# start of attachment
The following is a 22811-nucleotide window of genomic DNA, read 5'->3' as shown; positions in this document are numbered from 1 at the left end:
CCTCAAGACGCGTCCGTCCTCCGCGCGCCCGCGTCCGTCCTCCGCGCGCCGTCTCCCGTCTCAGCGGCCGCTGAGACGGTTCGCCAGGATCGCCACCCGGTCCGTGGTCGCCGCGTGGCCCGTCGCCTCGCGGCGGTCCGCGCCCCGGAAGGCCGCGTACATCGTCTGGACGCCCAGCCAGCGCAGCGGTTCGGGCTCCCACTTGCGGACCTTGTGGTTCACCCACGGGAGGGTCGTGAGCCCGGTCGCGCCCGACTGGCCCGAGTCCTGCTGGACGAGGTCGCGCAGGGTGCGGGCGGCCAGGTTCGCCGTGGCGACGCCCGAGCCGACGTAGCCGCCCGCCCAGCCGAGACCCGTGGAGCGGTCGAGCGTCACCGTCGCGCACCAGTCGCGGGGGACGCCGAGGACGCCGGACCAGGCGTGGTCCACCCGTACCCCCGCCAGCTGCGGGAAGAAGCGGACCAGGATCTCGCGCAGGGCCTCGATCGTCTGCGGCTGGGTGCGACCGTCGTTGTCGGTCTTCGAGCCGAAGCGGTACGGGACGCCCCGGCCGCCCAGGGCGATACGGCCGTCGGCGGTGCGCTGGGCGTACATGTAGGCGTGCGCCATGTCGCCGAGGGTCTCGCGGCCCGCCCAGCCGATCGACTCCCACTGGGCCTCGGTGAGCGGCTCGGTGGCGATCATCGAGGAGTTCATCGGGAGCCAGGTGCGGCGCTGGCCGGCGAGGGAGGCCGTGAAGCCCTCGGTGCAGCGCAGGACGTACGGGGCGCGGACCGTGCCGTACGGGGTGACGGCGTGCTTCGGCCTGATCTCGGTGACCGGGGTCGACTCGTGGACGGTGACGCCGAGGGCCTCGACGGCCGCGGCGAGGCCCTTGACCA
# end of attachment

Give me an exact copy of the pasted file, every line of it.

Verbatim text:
The following is a 22811-nucleotide window of genomic DNA, read 5'->3' as shown; positions in this document are numbered from 1 at the left end:
CCTCAAGACGCGTCCGTCCTCCGCGCGCCCGCGTCCGTCCTCCGCGCGCCGTCTCCCGTCTCAGCGGCCGCTGAGACGGTTCGCCAGGATCGCCACCCGGTCCGTGGTCGCCGCGTGGCCCGTCGCCTCGCGGCGGTCCGCGCCCCGGAAGGCCGCGTACATCGTCTGGACGCCCAGCCAGCGCAGCGGTTCGGGCTCCCACTTGCGGACCTTGTGGTTCACCCACGGGAGGGTCGTGAGCCCGGTCGCGCCCGACTGGCCCGAGTCCTGCTGGACGAGGTCGCGCAGGGTGCGGGCGGCCAGGTTCGCCGTGGCGACGCCCGAGCCGACGTAGCCGCCCGCCCAGCCGAGACCCGTGGAGCGGTCGAGCGTCACCGTCGCGCACCAGTCGCGGGGGACGCCGAGGACGCCGGACCAGGCGTGGTCCACCCGTACCCCCGCCAGCTGCGGGAAGAAGCGGACCAGGATCTCGCGCAGGGCCTCGATCGTCTGCGGCTGGGTGCGACCGTCGTTGTCGGTCTTCGAGCCGAAGCGGTACGGGACGCCCCGGCCGCCCAGGGCGATACGGCCGTCGGCGGTGCGCTGGGCGTACATGTAGGCGTGCGCCATGTCGCCGAGGGTCTCGCGGCCCGCCCAGCCGATCGACTCCCACTGGGCCTCGGTGAGCGGCTCGGTGGCGATCATCGAGGAGTTCATCGGGAGCCAGGTGCGGCGCTGGCCGGCGAGGGAGGCCGTGAAGCCCTCGGTGCAGCGCAGGACGTACGGGGCGCGGACCGTGCCGTACGGGGTGACGGCGTGCTTCGGCCTGATCTCGGTGACCGGGGTCGACTCGTGGACGGTGACGCCGAGGGCCTCGACGGCCGCGGCGAGGCCCTTGACCA